Scales Of Malice

That we as members of a society must judge the actions of others is a fact. While there is no need – beyond the pragmatic or utilitarian level – to “pass judgment” upon a person or his actions, we must judge the import of those actions and frame them in the context of their intent and within the framework of the other person’s goals in order to predict future behaviors and their possible effect upon us.

The question arise though – how do we judge another’s intent and goals? What scales do you use to derive our measurements? Do we weigh the actions of others on our own scales of malice, or do we weigh them on what we can perceive of their scales of malice?

For he is very wise, and weighs all things to a nicety in the scales of this malice. But the only measure that he knows is desire, desire for power; and so he judges all hearts. Into his heart the thought will not enter that any will refuse it.

— Gandalf
J.R.R. Tolkien’s The Fellowship of the Ring, p. 203

It a common thought that we judge others by own desires and from solely within our own framework of goals and perceptions – or at least it’s a common rebuttal in many arguments. Somehow I doubt this assertion is anywhere near universal in its accuracy.

I think it is important for people to determine by which and whose scales they judge the actions and malice of others though.

Our Scales:

If we are judging the actions of others based upon what we would do in a similar circumstance, then our judgment is bound to be very subjective. It also would, at that point, say as much or more about ourselves as it does about the object of our judgment.

It would also be a flawed basis for judgment in many cases. People are not all the same and – beyond the primal needs – do not necessarily have similar motivations. By judging others only by own goals we leave ourselves open to being outmaneuvered by our enemies, as the quoted passage above asserts.

Still, it’s a consistent framework for judgment and one that can be rapidly brought to bear on a situation. Therefor it is not wholly lacking in merit – if one accepts its limitations and plans accordingly.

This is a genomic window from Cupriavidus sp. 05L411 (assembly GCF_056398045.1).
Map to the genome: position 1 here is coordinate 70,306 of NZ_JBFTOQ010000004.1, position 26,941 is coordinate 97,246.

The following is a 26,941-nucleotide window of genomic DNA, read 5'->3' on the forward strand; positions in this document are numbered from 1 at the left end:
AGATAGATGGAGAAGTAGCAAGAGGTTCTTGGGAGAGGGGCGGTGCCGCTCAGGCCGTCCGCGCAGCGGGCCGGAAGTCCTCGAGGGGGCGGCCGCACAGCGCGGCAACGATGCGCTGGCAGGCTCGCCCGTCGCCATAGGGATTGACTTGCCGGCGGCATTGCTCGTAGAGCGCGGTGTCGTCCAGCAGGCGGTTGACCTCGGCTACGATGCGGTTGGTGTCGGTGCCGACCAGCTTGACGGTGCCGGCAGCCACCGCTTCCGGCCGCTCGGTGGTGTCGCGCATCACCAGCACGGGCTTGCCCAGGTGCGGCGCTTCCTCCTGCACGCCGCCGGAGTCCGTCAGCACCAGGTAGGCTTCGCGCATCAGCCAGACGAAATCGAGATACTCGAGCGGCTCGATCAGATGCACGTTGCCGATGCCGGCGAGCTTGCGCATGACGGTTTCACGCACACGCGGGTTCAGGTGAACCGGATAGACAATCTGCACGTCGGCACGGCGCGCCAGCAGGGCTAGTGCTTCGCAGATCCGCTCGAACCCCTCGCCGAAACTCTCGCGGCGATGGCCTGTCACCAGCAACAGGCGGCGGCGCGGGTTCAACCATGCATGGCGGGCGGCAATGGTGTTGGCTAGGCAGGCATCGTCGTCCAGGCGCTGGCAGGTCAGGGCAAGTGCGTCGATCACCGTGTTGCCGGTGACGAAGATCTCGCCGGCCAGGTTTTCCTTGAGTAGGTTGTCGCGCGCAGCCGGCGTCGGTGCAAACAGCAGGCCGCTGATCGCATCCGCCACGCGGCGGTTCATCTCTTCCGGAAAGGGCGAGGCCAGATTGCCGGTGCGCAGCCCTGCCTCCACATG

Their Scales:

If we are judging the actions others based upon their own goals and capabilities, then our judgment is not going to be subjective in the same manner as if we judged based on what we would do in the same or similar circumstances. The subjectivity would be more a case of targeting the assessment to the situation and individuals or groups involved.

It would also be a basis of judgment that has to be predicated on either prior knowledge of the individuals or groups involved or a high degree of empathy. Lacking a sufficient amount of either would render judgment based upon their intent, goals, capabilities flawed to the point of uselessness.

Still, it has the capacity for greater accuracy than basing one’s judgment on ones’ own intent, goals, capabilities. Therefor it is not wholly lacking in merit – if one accepts its limitations and plans accordingly.

It is certainly beyond me to determine which framework of judgment is better in the long run; I’m not even sure if either one is better than the other in an overall manner. Both scales of malice, internal and external, have the strengths and weaknesses.

It is not beyond my capabilities though to conclude that it is best to know, or at least consider, by which one – or at what level of combination – one is assessing the ramifications and intent of others’ actions in any given situation.

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2 Responses to “Scales Of Malice”

  1. Josh Brandt Says:

    I love this article, very insightful and well thought out. However, I hope you realize that J.R.R. Tolkien’s Lord of the Rings was a religious allegory, if not I fear you may have missed the point of that quote entirely.

  2. jonolan Says:


    J.R.R Tolkien’s Lord of the Rings has been described as an allegory for so many things – religion, WW2, nuclear deterrence / threat, and US foreign policy to name just a few.

    Tolkien himself described the work as both a “meta allegory” and as an “master” allegory “of the inevitable fate that waits for all attempts to defeat evil power by power.”

    Christianity is woven through the work though. Tolkien said that Lord of the Rings is “a fundamentally religious and Catholic work; unconsciously so at first, but consciously in the revision.” Though, to me, it seems a odd version of Christianity with a very Anglo-Saxon “Old Testament.”

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